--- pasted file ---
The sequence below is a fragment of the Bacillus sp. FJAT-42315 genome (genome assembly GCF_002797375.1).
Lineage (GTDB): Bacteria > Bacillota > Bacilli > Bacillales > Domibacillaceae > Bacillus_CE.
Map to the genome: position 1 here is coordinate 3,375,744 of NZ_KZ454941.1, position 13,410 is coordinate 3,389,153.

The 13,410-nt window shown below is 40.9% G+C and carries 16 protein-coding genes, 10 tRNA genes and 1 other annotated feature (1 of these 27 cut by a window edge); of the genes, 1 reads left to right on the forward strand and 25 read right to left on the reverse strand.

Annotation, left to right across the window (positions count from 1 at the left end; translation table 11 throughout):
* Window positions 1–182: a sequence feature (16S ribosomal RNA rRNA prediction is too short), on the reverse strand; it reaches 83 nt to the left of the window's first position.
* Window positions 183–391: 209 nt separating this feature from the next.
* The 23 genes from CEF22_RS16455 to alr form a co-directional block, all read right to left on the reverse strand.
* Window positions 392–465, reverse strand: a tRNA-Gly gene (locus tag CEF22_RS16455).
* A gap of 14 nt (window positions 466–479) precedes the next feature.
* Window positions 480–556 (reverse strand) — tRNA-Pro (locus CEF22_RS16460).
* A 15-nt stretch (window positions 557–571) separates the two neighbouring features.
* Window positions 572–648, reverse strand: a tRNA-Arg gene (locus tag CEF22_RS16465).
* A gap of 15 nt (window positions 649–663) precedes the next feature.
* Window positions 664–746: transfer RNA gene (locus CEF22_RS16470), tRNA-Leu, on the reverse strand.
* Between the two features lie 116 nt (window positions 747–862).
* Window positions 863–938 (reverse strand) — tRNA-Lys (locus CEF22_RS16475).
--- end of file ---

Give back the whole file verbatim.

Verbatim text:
The sequence below is a fragment of the Bacillus sp. FJAT-42315 genome (genome assembly GCF_002797375.1).
Lineage (GTDB): Bacteria > Bacillota > Bacilli > Bacillales > Domibacillaceae > Bacillus_CE.
Map to the genome: position 1 here is coordinate 3,375,744 of NZ_KZ454941.1, position 13,410 is coordinate 3,389,153.

The 13,410-nt window shown below is 40.9% G+C and carries 16 protein-coding genes, 10 tRNA genes and 1 other annotated feature (1 of these 27 cut by a window edge); of the genes, 1 reads left to right on the forward strand and 25 read right to left on the reverse strand.

Annotation, left to right across the window (positions count from 1 at the left end; translation table 11 throughout):
* Window positions 1–182: a sequence feature (16S ribosomal RNA rRNA prediction is too short), on the reverse strand; it reaches 83 nt to the left of the window's first position.
* Window positions 183–391: 209 nt separating this feature from the next.
* The 23 genes from CEF22_RS16455 to alr form a co-directional block, all read right to left on the reverse strand.
* Window positions 392–465, reverse strand: a tRNA-Gly gene (locus tag CEF22_RS16455).
* A gap of 14 nt (window positions 466–479) precedes the next feature.
* Window positions 480–556 (reverse strand) — tRNA-Pro (locus CEF22_RS16460).
* A 15-nt stretch (window positions 557–571) separates the two neighbouring features.
* Window positions 572–648, reverse strand: a tRNA-Arg gene (locus tag CEF22_RS16465).
* A gap of 15 nt (window positions 649–663) precedes the next feature.
* Window positions 664–746: transfer RNA gene (locus CEF22_RS16470), tRNA-Leu, on the reverse strand.
* Between the two features lie 116 nt (window positions 747–862).
* Window positions 863–938 (reverse strand) — tRNA-Lys (locus CEF22_RS16475).